Monday, August 9, 2010

A Part of This Australian Society

This is my latest story in edition 92 of Shift Miner Magazine. The online version of this edition is here. Enjoy!

"Have you been in Australia long, Dr Ramji?"

"Please Mark, just be calling me Ramji. I have been here twelve years. I came first to study medicine at UQ."

"Wow." Mark was lying face down on the examination bench, waiting for Ramji to remove a mole from the back of his leg.

"Can you feel that?" said Ramji.

"Feel what?"

"Good, the anaesthetic is working just fine. I was poking your leg with the point of my scalpel."

"Well, I didn't feel a thing. You can start now, I suppose."

"I am already starting, Mark. Please be lying very still."

Mark lay very still. The pulling and tugging as Ramji cut into his leg felt weird. "Can I ask you a personal question, Ramji?"

"Sure. Normally it is I that is asking the personal questions."

Mark laughed, and relaxed a little. "Are you a Muslim; is that why you have that … your head covered?"

"No, Mark," said Ramji, "I am not a Muslim. This is a turban I have on my head. I am Sikh."

"You're sick?"

"No, I am not ill. I am a Sikh. It is a religion, from my native India."

"Fair dinkum?" said Mark. "I though it was mainly Muslims in India."

"Actually, Hindus are by far making up the biggest Indian religion. Then there are many others, like Muslims, and Christians, and us Sikhs, and many, many others. I am ready to start your suturing now."

"My what?"

"Your sutures. Stitches."

"Cool. I suppose you have a lot of people ask about your turban?"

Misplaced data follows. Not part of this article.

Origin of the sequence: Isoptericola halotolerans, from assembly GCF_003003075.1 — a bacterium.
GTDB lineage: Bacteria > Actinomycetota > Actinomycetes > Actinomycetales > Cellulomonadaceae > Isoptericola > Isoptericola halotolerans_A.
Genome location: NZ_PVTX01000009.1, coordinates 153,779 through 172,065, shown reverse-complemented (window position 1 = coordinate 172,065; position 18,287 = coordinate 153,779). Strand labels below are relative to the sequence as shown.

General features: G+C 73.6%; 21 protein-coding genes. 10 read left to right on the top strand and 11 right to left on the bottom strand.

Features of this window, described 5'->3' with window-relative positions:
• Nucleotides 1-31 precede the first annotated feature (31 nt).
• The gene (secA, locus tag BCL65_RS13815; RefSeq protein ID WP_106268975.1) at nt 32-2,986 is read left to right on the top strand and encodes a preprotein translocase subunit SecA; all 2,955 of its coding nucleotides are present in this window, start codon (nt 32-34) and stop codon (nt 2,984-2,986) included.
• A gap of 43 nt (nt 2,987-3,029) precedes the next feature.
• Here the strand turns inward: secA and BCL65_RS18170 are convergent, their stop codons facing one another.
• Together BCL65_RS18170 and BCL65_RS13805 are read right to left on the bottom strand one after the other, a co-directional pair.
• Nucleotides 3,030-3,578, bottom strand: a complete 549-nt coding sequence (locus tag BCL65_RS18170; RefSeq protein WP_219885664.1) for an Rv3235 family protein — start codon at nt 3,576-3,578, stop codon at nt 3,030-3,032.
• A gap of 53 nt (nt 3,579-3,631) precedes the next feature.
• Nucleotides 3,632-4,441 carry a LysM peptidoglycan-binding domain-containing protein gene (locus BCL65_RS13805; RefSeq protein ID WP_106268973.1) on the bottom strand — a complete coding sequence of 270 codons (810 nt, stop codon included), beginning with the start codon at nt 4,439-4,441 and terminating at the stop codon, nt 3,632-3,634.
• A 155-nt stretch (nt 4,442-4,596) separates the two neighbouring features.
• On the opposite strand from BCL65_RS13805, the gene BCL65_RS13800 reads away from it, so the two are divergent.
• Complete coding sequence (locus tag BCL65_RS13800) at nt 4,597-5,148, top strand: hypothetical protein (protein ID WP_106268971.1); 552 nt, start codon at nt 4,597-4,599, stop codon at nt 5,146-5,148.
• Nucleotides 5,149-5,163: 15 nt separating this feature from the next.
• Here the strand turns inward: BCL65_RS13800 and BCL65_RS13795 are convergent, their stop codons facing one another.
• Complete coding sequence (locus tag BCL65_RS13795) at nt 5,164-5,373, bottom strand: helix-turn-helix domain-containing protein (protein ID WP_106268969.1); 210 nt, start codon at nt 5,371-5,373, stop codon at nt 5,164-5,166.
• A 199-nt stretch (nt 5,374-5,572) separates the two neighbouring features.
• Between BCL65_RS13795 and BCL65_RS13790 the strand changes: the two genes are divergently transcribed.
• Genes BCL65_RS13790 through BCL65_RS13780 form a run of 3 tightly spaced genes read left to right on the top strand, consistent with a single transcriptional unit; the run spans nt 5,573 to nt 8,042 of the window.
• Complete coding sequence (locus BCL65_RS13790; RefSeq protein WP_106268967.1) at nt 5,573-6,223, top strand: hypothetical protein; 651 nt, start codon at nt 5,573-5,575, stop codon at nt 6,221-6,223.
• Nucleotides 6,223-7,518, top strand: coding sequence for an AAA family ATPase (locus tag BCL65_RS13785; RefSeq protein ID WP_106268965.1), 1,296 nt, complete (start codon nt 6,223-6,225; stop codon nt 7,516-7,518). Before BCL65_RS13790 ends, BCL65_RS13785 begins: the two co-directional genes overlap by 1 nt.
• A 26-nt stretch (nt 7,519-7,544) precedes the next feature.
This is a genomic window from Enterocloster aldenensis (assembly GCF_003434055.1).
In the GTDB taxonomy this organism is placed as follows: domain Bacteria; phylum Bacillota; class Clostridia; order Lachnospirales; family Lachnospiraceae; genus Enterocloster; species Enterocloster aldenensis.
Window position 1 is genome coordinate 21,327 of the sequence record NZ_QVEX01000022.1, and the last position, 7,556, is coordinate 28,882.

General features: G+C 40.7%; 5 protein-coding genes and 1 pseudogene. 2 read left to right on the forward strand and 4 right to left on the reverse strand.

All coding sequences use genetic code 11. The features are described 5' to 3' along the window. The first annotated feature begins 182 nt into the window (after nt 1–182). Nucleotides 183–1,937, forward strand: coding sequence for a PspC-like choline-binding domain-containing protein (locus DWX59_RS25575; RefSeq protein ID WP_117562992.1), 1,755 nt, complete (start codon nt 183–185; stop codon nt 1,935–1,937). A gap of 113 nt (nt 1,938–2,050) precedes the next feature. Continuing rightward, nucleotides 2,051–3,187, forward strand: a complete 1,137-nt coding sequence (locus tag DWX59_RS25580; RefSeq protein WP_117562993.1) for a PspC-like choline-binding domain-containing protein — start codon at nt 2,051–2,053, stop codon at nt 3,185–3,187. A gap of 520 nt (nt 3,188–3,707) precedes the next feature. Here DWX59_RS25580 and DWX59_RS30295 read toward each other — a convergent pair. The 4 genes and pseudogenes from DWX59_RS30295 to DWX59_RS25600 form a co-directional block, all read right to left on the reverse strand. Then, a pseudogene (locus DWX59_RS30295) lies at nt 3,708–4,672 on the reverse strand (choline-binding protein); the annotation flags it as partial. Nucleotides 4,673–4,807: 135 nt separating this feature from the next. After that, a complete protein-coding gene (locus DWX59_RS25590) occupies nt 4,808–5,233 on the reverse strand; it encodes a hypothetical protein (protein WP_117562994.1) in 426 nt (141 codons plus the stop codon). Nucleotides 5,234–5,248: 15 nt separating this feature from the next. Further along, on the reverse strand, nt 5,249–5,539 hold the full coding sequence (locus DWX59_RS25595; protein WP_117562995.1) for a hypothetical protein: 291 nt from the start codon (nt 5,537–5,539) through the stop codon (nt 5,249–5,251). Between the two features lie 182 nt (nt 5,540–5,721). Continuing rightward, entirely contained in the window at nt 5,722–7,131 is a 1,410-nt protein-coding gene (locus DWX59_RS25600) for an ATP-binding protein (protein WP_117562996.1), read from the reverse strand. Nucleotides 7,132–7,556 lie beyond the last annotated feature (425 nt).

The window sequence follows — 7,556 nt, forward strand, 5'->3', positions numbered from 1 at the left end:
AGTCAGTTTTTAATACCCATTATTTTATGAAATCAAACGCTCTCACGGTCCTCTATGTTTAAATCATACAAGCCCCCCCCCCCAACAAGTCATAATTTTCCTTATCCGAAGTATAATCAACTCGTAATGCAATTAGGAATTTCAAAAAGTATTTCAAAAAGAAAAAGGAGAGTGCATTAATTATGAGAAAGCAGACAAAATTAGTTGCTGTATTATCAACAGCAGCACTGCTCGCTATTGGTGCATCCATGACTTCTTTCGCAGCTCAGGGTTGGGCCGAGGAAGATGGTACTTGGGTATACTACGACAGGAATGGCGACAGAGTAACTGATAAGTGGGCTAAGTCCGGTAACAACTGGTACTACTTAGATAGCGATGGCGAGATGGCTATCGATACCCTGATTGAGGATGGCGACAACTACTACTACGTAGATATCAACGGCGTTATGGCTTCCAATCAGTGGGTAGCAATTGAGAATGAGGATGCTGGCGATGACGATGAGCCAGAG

"Actually, no. You are the first in about one year. I am thinking people are scared they will be offending me."

"Have I offended you?"
"
Good gracious, no."

"That good."

Ramji laughed. "Yes," he said. "Especially as it is I that is having the scalpel."

Mark laughed too.

Ramji said, "May I ask what are your religious beliefs, Mark?"

"I've got to say, I don't like religions, myself."
"Oh?"

"It causes so much conflict."

"That is true; there is much religious conflict. But then, people are always finding some things to be fighting about. Stopping the religions is not enough to be stopping all the wars. Your leg is all finished now Mark."

Mark sat up on the bench and looked at the dressing on his leg and poiked at the skin around it, feeling where the anaesthetic had deadened his leg. "So what's your answer?"

"To make world peace?"

"To stopping religious violence, and conflict."

"Respect, and freedom, and not taking revenge. I have the freedom to be a Sikh without fear; and my neighbour, a Christian, and my other neighbour, perhaps like you, with having no religion at all."

"But aren't people always killing each other about religion in India?"

"True, it is happening sometimes," said Ramji, his head rocking from side to side. "That is one very big reason for why I am loving Australia. I did not stay here for the taste of the food."

Mark laughed, but he wasn't convinced. "But doesn't people coming here, and keeping their own religions, stop them from being part of Australian society?"

Ramji made a tut-tut sound. "Mark, my friend, I am a doctor, here in Emerald, removing a mole and maybe cancer from your leg. Am I not right now being a part of this Australian society?"

3 comments:

Erin Cole said...

I love the enlightenment of one's perceptions, and where you chose for this scene to take place - deep questions under scalpel and turban!

We will never learn if we never ask questions. I believe even if we banished all religions, there would still be plenty of things to wage war over: oil, diamonds, and probably even Lindsay Lohan.

Bernard S. Jansen said...

Thanks for your comment Erin. The idea for this story came from a series of "deep and meaningful" conversations I had with a doctor, who was a Sikh. Setting is so much a part of what makes a story interesting; sometimes we forget the places where conversations can happen.

Milo James Fowler said...

Great conversation; dialogue flowed well. I appreciate the theme of this one.